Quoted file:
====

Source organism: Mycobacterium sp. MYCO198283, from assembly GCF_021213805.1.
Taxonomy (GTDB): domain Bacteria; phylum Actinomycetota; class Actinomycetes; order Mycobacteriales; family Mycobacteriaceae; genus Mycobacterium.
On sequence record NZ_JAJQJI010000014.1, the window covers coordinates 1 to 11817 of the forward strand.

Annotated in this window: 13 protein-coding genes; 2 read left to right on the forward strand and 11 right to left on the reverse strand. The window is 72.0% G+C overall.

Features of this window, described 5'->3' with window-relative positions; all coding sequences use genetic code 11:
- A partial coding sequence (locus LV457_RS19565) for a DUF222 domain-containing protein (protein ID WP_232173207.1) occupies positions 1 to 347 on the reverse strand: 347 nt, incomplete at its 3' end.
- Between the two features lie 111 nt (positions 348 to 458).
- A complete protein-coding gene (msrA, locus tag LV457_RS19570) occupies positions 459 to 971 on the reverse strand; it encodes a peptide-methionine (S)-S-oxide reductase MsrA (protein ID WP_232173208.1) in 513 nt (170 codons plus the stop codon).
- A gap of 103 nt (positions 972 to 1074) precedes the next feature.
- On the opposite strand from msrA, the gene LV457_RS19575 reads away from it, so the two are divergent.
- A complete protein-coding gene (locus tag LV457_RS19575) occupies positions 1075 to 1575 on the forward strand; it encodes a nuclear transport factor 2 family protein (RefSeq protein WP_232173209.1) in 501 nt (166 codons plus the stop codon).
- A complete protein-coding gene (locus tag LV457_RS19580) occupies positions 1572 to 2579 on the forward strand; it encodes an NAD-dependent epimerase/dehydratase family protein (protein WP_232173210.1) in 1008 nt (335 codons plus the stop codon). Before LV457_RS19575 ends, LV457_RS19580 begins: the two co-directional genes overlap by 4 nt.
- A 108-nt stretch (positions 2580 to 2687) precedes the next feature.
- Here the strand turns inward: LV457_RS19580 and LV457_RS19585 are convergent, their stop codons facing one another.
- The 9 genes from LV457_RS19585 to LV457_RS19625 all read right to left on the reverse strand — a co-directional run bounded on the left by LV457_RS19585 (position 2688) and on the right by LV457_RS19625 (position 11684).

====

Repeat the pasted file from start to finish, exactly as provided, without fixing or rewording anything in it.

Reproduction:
Source organism: Mycobacterium sp. MYCO198283, from assembly GCF_021213805.1.
Taxonomy (GTDB): domain Bacteria; phylum Actinomycetota; class Actinomycetes; order Mycobacteriales; family Mycobacteriaceae; genus Mycobacterium.
On sequence record NZ_JAJQJI010000014.1, the window covers coordinates 1 to 11817 of the forward strand.

Annotated in this window: 13 protein-coding genes; 2 read left to right on the forward strand and 11 right to left on the reverse strand. The window is 72.0% G+C overall.

Features of this window, described 5'->3' with window-relative positions; all coding sequences use genetic code 11:
- A partial coding sequence (locus LV457_RS19565) for a DUF222 domain-containing protein (protein ID WP_232173207.1) occupies positions 1 to 347 on the reverse strand: 347 nt, incomplete at its 3' end.
- Between the two features lie 111 nt (positions 348 to 458).
- A complete protein-coding gene (msrA, locus tag LV457_RS19570) occupies positions 459 to 971 on the reverse strand; it encodes a peptide-methionine (S)-S-oxide reductase MsrA (protein ID WP_232173208.1) in 513 nt (170 codons plus the stop codon).
- A gap of 103 nt (positions 972 to 1074) precedes the next feature.
- On the opposite strand from msrA, the gene LV457_RS19575 reads away from it, so the two are divergent.
- A complete protein-coding gene (locus tag LV457_RS19575) occupies positions 1075 to 1575 on the forward strand; it encodes a nuclear transport factor 2 family protein (RefSeq protein WP_232173209.1) in 501 nt (166 codons plus the stop codon).
- A complete protein-coding gene (locus tag LV457_RS19580) occupies positions 1572 to 2579 on the forward strand; it encodes an NAD-dependent epimerase/dehydratase family protein (protein WP_232173210.1) in 1008 nt (335 codons plus the stop codon). Before LV457_RS19575 ends, LV457_RS19580 begins: the two co-directional genes overlap by 4 nt.
- A 108-nt stretch (positions 2580 to 2687) precedes the next feature.
- Here the strand turns inward: LV457_RS19580 and LV457_RS19585 are convergent, their stop codons facing one another.
- The 9 genes from LV457_RS19585 to LV457_RS19625 all read right to left on the reverse strand — a co-directional run bounded on the left by LV457_RS19585 (position 2688) and on the right by LV457_RS19625 (position 11684).